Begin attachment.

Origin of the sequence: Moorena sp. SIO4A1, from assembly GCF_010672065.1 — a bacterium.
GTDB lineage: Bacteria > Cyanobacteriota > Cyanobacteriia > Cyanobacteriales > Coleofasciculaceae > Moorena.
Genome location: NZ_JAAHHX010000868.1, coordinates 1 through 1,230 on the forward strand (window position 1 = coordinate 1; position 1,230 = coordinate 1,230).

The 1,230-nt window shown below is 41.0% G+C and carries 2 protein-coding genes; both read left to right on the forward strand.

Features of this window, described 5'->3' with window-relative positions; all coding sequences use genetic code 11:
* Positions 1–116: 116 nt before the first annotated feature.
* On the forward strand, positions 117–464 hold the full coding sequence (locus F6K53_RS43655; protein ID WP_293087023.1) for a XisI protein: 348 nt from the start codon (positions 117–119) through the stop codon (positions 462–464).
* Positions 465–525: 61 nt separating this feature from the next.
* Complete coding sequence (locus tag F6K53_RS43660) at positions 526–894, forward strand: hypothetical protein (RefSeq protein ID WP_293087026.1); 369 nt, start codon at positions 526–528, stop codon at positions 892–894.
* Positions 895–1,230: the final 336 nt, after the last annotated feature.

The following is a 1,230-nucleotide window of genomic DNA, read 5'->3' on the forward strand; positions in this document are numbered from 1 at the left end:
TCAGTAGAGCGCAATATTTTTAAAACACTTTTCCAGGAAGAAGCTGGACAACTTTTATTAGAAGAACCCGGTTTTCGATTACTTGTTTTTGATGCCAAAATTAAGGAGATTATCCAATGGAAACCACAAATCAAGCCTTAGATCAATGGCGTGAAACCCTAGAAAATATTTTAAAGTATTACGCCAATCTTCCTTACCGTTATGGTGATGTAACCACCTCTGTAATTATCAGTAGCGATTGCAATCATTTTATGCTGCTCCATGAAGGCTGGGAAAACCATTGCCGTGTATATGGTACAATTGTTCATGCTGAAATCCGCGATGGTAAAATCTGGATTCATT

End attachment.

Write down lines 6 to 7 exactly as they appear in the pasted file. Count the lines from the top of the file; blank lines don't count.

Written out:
* Positions 1–116: 116 nt before the first annotated feature.
* On the forward strand, positions 117–464 hold the full coding sequence (locus F6K53_RS43655; protein ID WP_293087023.1) for a XisI protein: 348 nt from the start codon (positions 117–119) through the stop codon (positions 462–464).